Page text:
The Rack: Mathieu Aikins, "The Siege of September 13," (GQ).
Revenge sought: Suspected Taliban insurgents killed one soldier when they fired on a group of Afghan officials visiting the site of Sunday's massacre of 16 civilians by a U.S. soldier on Tuesday, as Taliban spokesman Zabiullah Mujahid released a statement threatening revenge for the murders (AP, Guardian, AJE, AFP, Reuters). The Times' Taimoor Shah and Graham Bowley report on the devastated reaction of one man, Abdul Samad, who lost 11 family members in the attack, including two daughters between the ages of 2 and 6, and four sons between the ages of 8 and 12 (NYT). Hundreds of Afghans took to the streets in Jalalabad on Tuesday to protest the massacre, shouting "death to America" (Tel, AP, AFP, CNN). Afghan officials condemned the murders, with some legislators skeptical of the U.S. willingness to prosecute the gunman, and one suggesting "an uprising" would be inevitable if the soldier is not punished (Post).
Defense Secretary Leon Panetta promised Tuesday that the accused soldier would be tried in accordance with U.S. military laws, under which he could face the death penalty (Tel). Pentagon spokesman George Little said Monday that it would be "inappropriate" to identify the Army sergeant responsible for the attacks before charges are filed, but officials told reporters the soldier had suffered a traumatic brain injury while on tour in Iraq (AP, Post). The sergeant had spent just a few months attached to group of Special Forces running one of Afghanistan's "Village Stability Operations," which teaches Afghans to defend themselves, and is a key part of the U.S. training mission (Post). The Obama administration is reportedly debating the withdrawal of an additional 20,000 troops by 2013, though military officials would likely oppose any such decision (NYT).
The deputy governor of Afghanistan's central bank said in an interview with Reuters that wealthy Afghans are moving billions of dollars to other countries each year due to the ongoing security threats at home, threatening the stability of the country's already fragile economy (Reuters).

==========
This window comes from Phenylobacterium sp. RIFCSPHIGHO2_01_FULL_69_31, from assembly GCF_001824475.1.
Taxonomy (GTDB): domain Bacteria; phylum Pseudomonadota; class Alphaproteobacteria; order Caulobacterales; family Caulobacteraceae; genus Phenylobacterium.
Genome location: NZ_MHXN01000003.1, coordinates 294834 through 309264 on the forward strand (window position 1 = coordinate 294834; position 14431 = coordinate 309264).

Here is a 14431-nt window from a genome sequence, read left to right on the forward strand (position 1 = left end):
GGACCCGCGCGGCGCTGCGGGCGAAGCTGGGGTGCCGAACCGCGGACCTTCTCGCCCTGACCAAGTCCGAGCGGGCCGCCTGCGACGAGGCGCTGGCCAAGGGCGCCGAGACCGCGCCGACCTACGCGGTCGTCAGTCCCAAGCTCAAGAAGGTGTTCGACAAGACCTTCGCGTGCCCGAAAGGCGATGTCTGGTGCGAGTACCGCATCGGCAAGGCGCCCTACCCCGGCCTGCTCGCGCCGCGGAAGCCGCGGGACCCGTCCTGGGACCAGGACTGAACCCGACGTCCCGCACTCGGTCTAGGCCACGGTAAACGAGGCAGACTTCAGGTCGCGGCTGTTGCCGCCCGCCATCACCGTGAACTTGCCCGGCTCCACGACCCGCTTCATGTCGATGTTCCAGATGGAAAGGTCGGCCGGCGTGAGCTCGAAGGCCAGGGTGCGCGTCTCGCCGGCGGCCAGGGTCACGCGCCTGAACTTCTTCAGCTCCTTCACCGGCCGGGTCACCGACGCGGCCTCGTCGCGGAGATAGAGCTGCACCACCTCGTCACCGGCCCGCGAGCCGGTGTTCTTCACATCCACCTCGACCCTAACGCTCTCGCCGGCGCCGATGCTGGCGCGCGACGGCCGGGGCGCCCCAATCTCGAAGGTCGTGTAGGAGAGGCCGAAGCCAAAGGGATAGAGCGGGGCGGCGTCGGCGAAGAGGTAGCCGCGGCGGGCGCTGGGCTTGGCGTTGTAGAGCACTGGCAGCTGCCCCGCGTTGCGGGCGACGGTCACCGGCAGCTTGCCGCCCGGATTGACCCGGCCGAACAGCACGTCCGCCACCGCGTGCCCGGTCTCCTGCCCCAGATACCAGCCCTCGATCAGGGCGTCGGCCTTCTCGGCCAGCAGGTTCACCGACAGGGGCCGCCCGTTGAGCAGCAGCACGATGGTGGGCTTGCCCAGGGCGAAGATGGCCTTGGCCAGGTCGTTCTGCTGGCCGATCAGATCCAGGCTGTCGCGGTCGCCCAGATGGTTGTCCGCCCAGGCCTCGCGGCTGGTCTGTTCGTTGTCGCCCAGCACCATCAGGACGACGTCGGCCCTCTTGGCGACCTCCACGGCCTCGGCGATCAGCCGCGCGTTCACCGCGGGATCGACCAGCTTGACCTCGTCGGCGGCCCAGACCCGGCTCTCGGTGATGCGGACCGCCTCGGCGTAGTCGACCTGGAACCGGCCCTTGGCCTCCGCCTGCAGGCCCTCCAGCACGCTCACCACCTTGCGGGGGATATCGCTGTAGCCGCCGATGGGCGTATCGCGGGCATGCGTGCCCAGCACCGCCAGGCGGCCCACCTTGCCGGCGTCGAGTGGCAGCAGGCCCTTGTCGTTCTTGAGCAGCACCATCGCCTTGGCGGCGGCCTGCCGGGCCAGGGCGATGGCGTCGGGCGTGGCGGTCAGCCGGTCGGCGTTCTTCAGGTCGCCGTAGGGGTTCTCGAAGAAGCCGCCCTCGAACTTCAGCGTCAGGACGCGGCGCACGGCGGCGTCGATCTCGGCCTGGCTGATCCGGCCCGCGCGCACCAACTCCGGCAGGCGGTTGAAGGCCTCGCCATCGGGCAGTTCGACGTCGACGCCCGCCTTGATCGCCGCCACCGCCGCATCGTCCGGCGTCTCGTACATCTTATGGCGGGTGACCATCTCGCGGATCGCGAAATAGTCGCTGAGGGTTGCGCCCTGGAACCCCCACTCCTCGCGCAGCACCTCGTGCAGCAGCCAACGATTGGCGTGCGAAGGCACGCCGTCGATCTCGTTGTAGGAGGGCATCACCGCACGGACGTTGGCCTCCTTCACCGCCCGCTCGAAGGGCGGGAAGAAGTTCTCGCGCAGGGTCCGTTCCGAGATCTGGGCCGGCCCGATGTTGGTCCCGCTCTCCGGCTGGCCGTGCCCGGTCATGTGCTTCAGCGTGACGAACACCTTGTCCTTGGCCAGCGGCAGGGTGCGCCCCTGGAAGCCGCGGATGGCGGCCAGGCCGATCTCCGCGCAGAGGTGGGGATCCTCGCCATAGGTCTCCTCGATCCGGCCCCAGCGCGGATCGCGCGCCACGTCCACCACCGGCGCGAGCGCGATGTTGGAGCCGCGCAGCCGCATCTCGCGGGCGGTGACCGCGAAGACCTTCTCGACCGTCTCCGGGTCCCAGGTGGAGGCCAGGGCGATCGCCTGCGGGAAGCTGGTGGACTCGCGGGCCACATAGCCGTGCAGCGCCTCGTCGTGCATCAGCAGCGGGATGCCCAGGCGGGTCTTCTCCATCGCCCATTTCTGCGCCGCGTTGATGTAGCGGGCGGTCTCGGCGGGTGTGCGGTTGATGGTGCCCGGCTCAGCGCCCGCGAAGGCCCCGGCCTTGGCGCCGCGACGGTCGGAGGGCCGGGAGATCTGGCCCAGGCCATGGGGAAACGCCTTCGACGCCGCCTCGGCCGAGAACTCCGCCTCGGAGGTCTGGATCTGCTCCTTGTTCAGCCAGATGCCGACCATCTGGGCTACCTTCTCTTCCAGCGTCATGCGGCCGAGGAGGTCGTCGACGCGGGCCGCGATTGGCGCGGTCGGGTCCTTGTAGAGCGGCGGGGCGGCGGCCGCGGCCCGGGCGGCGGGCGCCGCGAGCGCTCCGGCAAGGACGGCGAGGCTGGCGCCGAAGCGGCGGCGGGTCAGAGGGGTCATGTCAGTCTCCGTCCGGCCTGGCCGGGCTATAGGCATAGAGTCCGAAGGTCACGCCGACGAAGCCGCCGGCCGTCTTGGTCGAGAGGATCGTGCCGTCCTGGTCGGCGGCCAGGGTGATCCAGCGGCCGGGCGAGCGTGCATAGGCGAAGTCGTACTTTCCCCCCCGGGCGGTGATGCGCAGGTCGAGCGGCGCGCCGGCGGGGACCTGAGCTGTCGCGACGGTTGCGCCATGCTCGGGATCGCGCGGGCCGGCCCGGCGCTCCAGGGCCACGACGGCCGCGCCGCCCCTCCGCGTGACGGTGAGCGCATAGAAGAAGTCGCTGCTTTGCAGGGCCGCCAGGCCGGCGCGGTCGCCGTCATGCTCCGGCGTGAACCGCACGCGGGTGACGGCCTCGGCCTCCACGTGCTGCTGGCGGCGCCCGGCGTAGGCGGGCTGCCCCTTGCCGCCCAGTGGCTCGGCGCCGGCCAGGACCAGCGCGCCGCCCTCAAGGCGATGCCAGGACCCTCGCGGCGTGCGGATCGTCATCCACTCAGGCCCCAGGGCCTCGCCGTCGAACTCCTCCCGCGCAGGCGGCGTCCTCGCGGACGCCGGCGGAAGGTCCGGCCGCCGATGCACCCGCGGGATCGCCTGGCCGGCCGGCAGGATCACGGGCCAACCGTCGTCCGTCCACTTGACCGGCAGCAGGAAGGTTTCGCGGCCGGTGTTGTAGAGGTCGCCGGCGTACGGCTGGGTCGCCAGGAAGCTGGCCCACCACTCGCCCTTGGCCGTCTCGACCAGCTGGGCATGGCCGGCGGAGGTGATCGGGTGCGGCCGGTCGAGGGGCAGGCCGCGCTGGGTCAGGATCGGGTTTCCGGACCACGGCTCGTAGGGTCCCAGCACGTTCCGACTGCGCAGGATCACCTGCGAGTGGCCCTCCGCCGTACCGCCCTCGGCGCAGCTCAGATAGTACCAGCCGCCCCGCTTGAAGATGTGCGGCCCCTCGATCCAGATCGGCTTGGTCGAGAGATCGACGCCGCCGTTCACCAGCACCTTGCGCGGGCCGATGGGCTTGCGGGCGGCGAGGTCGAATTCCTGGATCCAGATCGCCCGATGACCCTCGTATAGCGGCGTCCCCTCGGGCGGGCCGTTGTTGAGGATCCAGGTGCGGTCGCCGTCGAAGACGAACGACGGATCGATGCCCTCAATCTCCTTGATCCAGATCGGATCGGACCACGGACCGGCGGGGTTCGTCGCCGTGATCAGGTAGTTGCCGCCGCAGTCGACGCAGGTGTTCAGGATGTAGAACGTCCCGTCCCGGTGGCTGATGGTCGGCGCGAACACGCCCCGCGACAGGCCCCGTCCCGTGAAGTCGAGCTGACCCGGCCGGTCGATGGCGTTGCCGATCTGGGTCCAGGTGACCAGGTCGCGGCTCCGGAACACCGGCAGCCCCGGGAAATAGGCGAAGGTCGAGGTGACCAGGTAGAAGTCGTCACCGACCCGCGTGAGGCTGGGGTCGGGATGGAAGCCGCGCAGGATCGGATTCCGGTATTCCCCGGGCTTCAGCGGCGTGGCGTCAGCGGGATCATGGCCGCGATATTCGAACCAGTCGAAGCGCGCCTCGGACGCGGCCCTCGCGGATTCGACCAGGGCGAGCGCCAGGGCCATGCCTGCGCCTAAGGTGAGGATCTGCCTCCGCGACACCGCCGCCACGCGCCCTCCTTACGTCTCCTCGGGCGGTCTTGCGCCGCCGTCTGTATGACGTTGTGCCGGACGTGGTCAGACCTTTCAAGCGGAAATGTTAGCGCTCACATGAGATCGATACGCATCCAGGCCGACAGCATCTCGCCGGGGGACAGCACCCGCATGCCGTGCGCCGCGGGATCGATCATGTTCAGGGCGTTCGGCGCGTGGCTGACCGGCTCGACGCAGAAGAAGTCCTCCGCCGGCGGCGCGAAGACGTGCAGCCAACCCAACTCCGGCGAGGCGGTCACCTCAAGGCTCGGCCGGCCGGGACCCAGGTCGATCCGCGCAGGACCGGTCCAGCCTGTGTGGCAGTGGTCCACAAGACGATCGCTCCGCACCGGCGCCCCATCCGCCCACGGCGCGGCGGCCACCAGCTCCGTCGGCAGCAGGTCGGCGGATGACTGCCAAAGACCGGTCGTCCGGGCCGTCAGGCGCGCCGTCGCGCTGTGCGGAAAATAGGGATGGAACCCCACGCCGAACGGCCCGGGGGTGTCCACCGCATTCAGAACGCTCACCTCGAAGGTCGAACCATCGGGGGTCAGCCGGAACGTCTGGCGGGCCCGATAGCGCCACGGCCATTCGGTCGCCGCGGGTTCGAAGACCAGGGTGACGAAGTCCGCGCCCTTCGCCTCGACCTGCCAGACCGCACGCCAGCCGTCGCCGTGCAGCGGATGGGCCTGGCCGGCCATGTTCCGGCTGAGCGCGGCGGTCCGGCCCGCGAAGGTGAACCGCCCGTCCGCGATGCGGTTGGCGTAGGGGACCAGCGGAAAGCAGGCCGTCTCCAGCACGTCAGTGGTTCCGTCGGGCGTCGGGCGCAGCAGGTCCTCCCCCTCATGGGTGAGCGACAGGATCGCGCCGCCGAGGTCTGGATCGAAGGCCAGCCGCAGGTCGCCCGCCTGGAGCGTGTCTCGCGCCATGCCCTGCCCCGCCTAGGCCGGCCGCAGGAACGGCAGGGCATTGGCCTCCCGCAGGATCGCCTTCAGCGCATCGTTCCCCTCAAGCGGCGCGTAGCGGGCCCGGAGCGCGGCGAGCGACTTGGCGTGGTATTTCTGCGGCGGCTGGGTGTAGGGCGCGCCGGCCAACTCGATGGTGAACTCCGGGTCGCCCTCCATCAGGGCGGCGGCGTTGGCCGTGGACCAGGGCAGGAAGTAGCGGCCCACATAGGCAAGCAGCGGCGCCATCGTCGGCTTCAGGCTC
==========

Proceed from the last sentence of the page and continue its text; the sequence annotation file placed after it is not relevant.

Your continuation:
A suspected U.S. drone strike targeting a vehicle near the border between North and South Waziristan killed at least eight people on Tuesday (ET, AP, Reuters, CNN, Dawn). A local official was also killed by unidentified gunmen in South Waziristan on Tuesday during a tribal Jirga (ET). Harsh weather conditions are preventing rescue teams from locating three climbers last seen five days ago attempting to summit Pakistan's Gasherbrum-1 in heavy snow and temperatures of 70 below zero (AP).
After several postponements, Pakistani lawyers and investigators are finally set to travel to India on Wednesday to view evidence in the cases of seven suspects accused of involvement in the 2008 Mumbai attacks, which killed 166 people (AFP). And the lawyer for former Ambassador to the United States Husain Haqqani has reportedly left Pakistan for London to cross-examine Mansoor Ijaz in the "Memogate" investigation (ET).
The near-defunct Fashion Pakistan Council (FPC) has come under criticism over the past two years for allowing its rival, the Pakistan Fashion Design Council (PFDC) to eclipse it as the country's premier fashion promoter (ET). However, the FPC is planning a comeback fashion week in Karachi over the first weekend in April, guaranteed to draw a crowd with its accessible "high street" theme.
-- Jennifer Rowland